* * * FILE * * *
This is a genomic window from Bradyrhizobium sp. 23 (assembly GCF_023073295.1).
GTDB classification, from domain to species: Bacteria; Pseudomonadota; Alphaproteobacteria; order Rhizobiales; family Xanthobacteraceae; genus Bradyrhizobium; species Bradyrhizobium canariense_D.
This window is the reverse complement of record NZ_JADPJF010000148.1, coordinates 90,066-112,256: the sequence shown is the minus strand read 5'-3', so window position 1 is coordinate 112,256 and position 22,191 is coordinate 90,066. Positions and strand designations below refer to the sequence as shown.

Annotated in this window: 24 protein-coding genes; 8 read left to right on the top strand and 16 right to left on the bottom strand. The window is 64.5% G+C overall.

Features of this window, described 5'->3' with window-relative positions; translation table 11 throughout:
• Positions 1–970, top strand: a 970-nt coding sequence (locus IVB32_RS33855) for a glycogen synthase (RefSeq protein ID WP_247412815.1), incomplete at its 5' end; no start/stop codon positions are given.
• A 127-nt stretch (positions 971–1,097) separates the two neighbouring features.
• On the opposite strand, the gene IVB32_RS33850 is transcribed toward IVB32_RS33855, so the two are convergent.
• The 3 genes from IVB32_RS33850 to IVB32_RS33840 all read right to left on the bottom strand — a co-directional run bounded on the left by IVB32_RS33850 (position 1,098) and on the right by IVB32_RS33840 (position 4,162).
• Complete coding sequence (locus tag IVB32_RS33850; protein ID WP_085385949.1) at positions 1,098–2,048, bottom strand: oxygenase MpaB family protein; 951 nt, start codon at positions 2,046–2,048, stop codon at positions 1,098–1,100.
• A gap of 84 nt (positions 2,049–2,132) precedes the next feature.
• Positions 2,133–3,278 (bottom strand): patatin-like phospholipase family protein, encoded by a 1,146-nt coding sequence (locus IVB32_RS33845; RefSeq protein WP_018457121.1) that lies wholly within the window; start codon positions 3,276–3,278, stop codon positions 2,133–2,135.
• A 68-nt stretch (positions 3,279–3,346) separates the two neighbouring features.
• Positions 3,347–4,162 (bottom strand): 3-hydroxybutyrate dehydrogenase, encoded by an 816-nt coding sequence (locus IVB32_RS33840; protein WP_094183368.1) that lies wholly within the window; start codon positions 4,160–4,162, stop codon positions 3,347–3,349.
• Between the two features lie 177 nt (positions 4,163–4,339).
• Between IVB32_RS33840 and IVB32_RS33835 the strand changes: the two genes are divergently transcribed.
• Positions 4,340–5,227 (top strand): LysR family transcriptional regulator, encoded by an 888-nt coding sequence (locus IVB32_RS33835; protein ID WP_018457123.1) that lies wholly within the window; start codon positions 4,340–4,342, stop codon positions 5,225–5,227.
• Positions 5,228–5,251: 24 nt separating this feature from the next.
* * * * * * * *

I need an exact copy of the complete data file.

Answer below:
This is a genomic window from Bradyrhizobium sp. 23 (assembly GCF_023073295.1).
GTDB classification, from domain to species: Bacteria; Pseudomonadota; Alphaproteobacteria; order Rhizobiales; family Xanthobacteraceae; genus Bradyrhizobium; species Bradyrhizobium canariense_D.
This window is the reverse complement of record NZ_JADPJF010000148.1, coordinates 90,066-112,256: the sequence shown is the minus strand read 5'-3', so window position 1 is coordinate 112,256 and position 22,191 is coordinate 90,066. Positions and strand designations below refer to the sequence as shown.

Annotated in this window: 24 protein-coding genes; 8 read left to right on the top strand and 16 right to left on the bottom strand. The window is 64.5% G+C overall.

Features of this window, described 5'->3' with window-relative positions; translation table 11 throughout:
• Positions 1–970, top strand: a 970-nt coding sequence (locus IVB32_RS33855) for a glycogen synthase (RefSeq protein ID WP_247412815.1), incomplete at its 5' end; no start/stop codon positions are given.
• A 127-nt stretch (positions 971–1,097) separates the two neighbouring features.
• On the opposite strand, the gene IVB32_RS33850 is transcribed toward IVB32_RS33855, so the two are convergent.
• The 3 genes from IVB32_RS33850 to IVB32_RS33840 all read right to left on the bottom strand — a co-directional run bounded on the left by IVB32_RS33850 (position 1,098) and on the right by IVB32_RS33840 (position 4,162).
• Complete coding sequence (locus tag IVB32_RS33850; protein ID WP_085385949.1) at positions 1,098–2,048, bottom strand: oxygenase MpaB family protein; 951 nt, start codon at positions 2,046–2,048, stop codon at positions 1,098–1,100.
• A gap of 84 nt (positions 2,049–2,132) precedes the next feature.
• Positions 2,133–3,278 (bottom strand): patatin-like phospholipase family protein, encoded by a 1,146-nt coding sequence (locus IVB32_RS33845; RefSeq protein WP_018457121.1) that lies wholly within the window; start codon positions 3,276–3,278, stop codon positions 2,133–2,135.
• A 68-nt stretch (positions 3,279–3,346) separates the two neighbouring features.
• Positions 3,347–4,162 (bottom strand): 3-hydroxybutyrate dehydrogenase, encoded by an 816-nt coding sequence (locus IVB32_RS33840; protein WP_094183368.1) that lies wholly within the window; start codon positions 4,160–4,162, stop codon positions 3,347–3,349.
• Between the two features lie 177 nt (positions 4,163–4,339).
• Between IVB32_RS33840 and IVB32_RS33835 the strand changes: the two genes are divergently transcribed.
• Positions 4,340–5,227 (top strand): LysR family transcriptional regulator, encoded by an 888-nt coding sequence (locus IVB32_RS33835; protein ID WP_018457123.1) that lies wholly within the window; start codon positions 4,340–4,342, stop codon positions 5,225–5,227.
• Positions 5,228–5,251: 24 nt separating this feature from the next.